What is the relationship of Euripides's satyr play Cyclops to the Cyclops episode in Homer's Odyssey?

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Euripides's Cyclops is the only satyr play to have survived from antiquity. Satyr plays were comic performances given at the end of a day of tragic performance; normally, a full day at a tragic theatrical festival consisted of three tragedies and a satyr play by the same playwright. The...

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Euripides's Cyclops is the only satyr play to have survived from antiquity. Satyr plays were comic performances given at the end of a day of tragic performance; normally, a full day at a tragic theatrical festival consisted of three tragedies and a satyr play by the same playwright. The satyr play was distinguished by having Silenus and a troop of satyrs as a chorus.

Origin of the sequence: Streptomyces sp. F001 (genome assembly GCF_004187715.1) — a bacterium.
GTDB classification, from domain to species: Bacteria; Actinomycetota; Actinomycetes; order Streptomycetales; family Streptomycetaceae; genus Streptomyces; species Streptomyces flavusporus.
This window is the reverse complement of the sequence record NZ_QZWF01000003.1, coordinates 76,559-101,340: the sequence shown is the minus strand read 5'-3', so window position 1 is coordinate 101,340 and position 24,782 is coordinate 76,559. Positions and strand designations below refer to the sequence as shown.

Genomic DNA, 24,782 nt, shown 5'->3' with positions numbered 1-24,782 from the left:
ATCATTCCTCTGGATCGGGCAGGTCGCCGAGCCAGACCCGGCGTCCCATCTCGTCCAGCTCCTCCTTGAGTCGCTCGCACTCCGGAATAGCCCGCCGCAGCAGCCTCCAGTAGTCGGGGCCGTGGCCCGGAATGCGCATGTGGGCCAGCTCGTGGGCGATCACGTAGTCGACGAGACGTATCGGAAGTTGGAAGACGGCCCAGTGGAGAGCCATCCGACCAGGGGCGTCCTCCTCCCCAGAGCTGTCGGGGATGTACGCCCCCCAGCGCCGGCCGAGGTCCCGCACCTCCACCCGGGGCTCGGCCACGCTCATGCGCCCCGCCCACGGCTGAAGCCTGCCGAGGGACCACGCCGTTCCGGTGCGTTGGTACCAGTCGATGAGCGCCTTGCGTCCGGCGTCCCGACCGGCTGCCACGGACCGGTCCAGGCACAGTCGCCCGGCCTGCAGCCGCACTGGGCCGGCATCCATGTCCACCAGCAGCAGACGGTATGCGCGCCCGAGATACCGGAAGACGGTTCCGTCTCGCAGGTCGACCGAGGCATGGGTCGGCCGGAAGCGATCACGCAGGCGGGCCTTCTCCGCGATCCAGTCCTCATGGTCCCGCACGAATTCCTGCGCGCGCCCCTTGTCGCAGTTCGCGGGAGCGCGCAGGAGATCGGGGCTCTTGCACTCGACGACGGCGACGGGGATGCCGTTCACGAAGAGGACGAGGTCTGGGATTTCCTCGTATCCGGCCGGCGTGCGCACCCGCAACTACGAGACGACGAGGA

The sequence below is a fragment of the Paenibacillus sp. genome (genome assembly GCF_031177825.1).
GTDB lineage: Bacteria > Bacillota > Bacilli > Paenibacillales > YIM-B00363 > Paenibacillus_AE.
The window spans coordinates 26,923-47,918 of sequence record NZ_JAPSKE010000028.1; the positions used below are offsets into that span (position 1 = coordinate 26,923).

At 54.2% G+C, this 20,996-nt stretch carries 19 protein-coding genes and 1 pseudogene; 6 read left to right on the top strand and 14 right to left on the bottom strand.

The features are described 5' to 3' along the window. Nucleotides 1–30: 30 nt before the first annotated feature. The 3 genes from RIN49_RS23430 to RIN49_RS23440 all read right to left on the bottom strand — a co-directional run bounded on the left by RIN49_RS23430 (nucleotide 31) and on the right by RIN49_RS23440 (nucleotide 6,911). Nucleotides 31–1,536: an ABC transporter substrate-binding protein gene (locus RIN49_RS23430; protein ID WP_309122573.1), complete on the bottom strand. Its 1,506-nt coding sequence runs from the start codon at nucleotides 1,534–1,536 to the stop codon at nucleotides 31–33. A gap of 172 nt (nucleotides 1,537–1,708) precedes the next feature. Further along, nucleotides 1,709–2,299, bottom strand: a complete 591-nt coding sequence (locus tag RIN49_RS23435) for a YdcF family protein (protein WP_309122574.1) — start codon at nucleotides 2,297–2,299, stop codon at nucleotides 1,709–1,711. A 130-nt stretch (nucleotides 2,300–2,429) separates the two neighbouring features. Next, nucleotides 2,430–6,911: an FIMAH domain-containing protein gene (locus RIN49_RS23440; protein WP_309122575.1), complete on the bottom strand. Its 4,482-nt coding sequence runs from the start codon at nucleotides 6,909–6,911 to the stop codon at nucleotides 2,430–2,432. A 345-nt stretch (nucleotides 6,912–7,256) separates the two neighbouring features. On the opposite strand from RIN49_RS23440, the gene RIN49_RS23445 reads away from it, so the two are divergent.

Cyclops is based on Book IX of the Odyssey but adds to it the element of satyrs and Silenus also captured by Polyphemus. Much of the comic business includes homosexual encounter and drunkenness involving the satyrs. Rather than being a figure of terror, Polyphemus is more of a buffoon in the Euripidean version. The essential plot elements, with the exception of the presence of the satyrs, are similar.

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